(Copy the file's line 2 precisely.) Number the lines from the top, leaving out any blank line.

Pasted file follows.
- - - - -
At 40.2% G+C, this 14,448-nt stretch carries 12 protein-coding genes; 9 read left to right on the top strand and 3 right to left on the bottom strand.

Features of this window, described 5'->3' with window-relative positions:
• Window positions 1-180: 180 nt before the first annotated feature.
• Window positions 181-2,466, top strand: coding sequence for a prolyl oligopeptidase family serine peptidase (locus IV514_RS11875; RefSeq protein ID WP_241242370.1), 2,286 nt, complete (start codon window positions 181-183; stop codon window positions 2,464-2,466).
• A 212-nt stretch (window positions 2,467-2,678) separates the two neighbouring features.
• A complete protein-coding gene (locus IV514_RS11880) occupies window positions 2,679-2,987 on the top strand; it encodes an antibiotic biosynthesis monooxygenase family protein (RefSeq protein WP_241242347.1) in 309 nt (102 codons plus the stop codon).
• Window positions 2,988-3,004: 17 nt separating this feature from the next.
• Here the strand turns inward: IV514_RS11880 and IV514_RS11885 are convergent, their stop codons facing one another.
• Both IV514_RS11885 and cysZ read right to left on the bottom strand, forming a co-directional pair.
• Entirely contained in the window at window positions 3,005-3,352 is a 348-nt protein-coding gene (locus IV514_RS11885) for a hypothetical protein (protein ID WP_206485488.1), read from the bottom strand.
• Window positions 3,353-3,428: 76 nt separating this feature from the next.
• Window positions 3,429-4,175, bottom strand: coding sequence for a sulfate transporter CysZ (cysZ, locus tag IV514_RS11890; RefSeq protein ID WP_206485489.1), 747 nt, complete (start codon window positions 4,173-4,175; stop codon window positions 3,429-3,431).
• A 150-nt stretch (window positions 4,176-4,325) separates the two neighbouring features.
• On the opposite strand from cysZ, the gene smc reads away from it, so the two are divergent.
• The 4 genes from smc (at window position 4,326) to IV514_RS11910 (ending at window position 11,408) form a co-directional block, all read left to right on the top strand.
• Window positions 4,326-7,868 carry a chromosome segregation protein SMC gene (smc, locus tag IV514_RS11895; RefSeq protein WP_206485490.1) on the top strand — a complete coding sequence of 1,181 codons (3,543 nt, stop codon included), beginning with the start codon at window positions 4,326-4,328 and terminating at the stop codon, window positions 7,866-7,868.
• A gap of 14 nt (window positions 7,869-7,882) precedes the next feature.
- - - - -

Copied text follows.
Features of this window, described 5'->3' with window-relative positions: